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Collaboration creates braille and low vision book

In an Australian first, a children’s book has been launched with a braille and low vision companion version developed by NextSense, in collaboration with the author.
Cover of Tassie Rhymes for Little Tigers book by Narelda Joy.
  • Vision

In an Australian first, a children’s book has been launched with a braille and low vision companion version - and NextSense, in collaboration with author Narelda Joy, was able to make it happen.

Tasmanian newborn babies who are blind or have low vision, and their parents, now have access to a free accessible version of Narelda’s book ‘Tassie Rhymes for little tigers'.

The brainchild of the Toast for Kids charity, the book was created to encourage parents of newborn babies to read aloud to their child every day, from day one. It is free to families of newborn Tasmanian babies, to encourage early literacy.

Wanting to make the book more accessible, the charity connected author/illustrator Narelda with NextSense, and we worked together to completely redesign the original book, including illustrations.

Our accessibility experts developed the large print and braille texts, advising on the large size and style of print to cater for low-vision users. Narelda accepted advice on accessibility, which included having clear and simple line drawings with significant colour contrast between the outline, background and fill, and the need for uncluttered text with no background graphics, patterns or watermarks.

NextSense Accessibility and Inclusion Manager Sonali Marathe flew from Sydney to Hobart to attend the book launch hosted by the Governor of Tasmania Her Excellency the Honourable Barbara Baker AC, at Government House.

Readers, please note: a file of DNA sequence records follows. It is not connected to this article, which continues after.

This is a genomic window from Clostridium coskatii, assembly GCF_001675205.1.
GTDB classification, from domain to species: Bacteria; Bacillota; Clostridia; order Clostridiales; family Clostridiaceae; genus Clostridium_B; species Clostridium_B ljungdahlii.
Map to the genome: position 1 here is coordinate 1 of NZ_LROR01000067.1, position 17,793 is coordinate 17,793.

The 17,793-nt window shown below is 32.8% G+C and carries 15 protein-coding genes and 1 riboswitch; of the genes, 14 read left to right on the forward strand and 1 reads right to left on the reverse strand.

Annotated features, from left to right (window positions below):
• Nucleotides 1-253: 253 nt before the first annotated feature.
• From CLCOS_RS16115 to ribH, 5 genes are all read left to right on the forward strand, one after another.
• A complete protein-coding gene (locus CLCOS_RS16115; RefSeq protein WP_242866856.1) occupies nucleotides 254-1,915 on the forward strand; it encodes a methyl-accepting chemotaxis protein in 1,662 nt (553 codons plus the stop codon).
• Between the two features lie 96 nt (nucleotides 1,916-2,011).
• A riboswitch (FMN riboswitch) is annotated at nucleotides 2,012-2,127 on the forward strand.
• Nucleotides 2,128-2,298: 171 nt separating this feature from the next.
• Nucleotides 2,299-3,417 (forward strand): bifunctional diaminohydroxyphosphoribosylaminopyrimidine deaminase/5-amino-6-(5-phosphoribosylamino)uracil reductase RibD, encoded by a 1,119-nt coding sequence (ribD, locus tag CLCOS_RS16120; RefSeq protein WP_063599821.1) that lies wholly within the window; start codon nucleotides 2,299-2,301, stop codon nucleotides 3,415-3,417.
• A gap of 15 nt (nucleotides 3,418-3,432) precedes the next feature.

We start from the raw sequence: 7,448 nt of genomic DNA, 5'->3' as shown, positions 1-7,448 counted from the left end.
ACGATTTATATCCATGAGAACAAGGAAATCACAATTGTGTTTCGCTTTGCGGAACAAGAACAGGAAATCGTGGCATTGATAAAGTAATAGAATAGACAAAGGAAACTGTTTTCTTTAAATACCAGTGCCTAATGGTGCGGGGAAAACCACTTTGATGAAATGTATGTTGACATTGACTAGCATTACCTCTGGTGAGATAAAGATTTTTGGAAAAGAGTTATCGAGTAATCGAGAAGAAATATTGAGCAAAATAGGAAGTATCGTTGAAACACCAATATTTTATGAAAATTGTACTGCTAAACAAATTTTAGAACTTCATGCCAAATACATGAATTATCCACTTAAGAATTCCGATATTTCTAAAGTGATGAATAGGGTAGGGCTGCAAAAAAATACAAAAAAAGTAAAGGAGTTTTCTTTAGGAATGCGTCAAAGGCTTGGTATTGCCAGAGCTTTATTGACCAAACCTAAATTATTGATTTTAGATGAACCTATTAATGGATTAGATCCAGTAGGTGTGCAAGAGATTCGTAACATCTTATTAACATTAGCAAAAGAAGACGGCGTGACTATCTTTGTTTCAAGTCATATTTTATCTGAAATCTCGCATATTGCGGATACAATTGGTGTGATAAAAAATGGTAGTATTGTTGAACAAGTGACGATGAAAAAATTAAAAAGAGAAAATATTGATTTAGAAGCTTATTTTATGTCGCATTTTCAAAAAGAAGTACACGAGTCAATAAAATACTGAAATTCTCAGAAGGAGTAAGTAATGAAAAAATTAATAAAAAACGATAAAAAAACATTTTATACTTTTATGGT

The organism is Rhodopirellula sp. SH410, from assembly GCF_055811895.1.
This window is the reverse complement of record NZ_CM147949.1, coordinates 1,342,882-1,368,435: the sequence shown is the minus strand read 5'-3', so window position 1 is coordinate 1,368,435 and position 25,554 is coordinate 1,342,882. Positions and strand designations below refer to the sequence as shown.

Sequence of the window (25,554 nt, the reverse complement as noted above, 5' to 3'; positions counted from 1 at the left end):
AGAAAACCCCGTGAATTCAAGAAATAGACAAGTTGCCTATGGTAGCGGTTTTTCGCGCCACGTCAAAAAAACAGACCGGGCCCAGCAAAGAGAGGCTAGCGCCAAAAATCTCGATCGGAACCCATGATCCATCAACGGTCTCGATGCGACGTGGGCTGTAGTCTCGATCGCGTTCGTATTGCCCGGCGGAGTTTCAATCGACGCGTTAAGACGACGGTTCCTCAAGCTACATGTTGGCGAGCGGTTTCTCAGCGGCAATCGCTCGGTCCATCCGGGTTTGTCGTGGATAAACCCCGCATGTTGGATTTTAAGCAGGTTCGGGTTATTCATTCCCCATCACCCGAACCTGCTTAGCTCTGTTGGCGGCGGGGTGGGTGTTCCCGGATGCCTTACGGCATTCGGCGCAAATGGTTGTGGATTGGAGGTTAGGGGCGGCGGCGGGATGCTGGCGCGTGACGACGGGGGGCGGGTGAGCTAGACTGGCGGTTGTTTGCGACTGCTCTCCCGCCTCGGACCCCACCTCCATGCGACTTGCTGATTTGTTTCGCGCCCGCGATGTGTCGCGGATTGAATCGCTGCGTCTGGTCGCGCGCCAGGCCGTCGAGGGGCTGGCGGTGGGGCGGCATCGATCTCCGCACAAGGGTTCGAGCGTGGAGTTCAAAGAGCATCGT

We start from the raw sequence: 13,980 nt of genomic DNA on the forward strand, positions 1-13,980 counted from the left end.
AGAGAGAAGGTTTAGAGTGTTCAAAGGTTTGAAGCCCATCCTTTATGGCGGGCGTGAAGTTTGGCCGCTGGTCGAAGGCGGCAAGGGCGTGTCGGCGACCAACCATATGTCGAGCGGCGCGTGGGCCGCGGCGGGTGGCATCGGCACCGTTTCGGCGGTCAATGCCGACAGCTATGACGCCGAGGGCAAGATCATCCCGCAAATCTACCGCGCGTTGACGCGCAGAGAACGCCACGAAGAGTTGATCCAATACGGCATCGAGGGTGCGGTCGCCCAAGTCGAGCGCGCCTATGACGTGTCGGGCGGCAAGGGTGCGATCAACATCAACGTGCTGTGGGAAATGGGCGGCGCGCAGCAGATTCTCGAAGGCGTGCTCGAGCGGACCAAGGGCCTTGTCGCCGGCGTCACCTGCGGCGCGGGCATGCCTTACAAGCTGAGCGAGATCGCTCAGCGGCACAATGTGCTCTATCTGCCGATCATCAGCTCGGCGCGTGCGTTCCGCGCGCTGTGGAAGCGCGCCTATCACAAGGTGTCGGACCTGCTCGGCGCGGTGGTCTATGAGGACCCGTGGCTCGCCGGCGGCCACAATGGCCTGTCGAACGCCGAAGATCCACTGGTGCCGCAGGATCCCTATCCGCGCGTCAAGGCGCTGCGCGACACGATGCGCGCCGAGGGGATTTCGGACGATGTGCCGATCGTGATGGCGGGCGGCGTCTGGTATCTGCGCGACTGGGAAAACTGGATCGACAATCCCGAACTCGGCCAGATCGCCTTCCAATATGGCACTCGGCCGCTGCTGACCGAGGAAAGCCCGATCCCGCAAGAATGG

‘This was a truly collaborative effort between Narelda, the author and illustrator, and our braille and large print transcribers. It was the first time we had been involved in a project where accessibility and book design were considered right from the start,’ Sonali said.

‘The book is designed with blind and low vision readers in mind. It was exciting because parents and grandparents who are blind or have low vision can share the joy of reading the same book to their child or grandchild. It was also exciting because children will be able to get early exposure to braille or large print.’

Author Narelda Joy was genuinely shocked when she heard that there were very few ‘picture books’ for young children who are blind or have low vision, ‘and that most were made at home by parents. Hopefully, this book will be a step in the right direction to rectify this,’ she said.

‘There are so many exciting possibilities available for children who are blind or have low vision. For example, NextSense can produce a braille outline of a character from a children’s book so a child can trace it with their fingers, or a 3D model of an animal or character that a child can hold and feel while the book is being read, to get a sense of its shape.’

‘Tassie Rhymes for little tigers' is available at select Tasmanian bookstores and community groups, with the braille version of the book available directly through Toast for Kids Charity Inc.

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